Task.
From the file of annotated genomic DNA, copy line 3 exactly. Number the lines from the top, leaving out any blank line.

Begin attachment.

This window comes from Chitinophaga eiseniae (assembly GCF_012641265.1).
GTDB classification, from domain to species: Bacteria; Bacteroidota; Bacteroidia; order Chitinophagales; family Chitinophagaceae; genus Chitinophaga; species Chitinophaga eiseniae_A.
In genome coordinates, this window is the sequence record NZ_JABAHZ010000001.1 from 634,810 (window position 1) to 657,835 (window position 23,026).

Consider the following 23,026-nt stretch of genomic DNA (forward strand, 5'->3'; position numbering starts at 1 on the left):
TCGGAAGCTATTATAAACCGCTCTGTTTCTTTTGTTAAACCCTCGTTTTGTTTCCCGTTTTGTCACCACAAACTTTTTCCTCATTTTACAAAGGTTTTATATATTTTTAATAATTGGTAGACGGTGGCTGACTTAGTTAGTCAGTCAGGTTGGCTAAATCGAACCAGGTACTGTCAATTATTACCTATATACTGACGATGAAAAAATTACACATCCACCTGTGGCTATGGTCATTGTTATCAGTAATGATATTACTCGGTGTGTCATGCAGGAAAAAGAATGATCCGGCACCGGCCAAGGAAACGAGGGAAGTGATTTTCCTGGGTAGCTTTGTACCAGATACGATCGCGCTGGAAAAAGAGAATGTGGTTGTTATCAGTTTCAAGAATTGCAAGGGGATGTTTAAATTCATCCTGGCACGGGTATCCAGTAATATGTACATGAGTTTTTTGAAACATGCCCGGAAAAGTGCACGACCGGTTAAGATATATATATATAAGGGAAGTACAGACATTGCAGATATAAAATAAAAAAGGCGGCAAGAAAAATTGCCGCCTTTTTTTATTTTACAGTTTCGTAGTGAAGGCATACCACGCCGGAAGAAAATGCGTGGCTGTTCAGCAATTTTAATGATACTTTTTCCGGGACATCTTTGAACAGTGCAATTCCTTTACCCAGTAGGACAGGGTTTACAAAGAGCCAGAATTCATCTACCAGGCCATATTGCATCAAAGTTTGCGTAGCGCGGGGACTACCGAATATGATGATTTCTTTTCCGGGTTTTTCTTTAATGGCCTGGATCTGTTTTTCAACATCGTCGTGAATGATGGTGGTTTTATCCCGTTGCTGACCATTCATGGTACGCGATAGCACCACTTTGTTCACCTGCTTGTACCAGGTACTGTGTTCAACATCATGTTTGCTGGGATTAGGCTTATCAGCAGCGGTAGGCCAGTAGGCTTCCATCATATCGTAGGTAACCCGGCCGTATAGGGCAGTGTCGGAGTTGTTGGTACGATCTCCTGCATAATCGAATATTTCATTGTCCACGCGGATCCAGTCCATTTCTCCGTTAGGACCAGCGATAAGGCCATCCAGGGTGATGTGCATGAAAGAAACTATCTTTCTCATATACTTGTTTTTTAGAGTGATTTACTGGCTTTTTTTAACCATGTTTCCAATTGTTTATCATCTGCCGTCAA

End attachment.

In genome coordinates, this window is the sequence record NZ_JABAHZ010000001.1 from 634,810 (window position 1) to 657,835 (window position 23,026).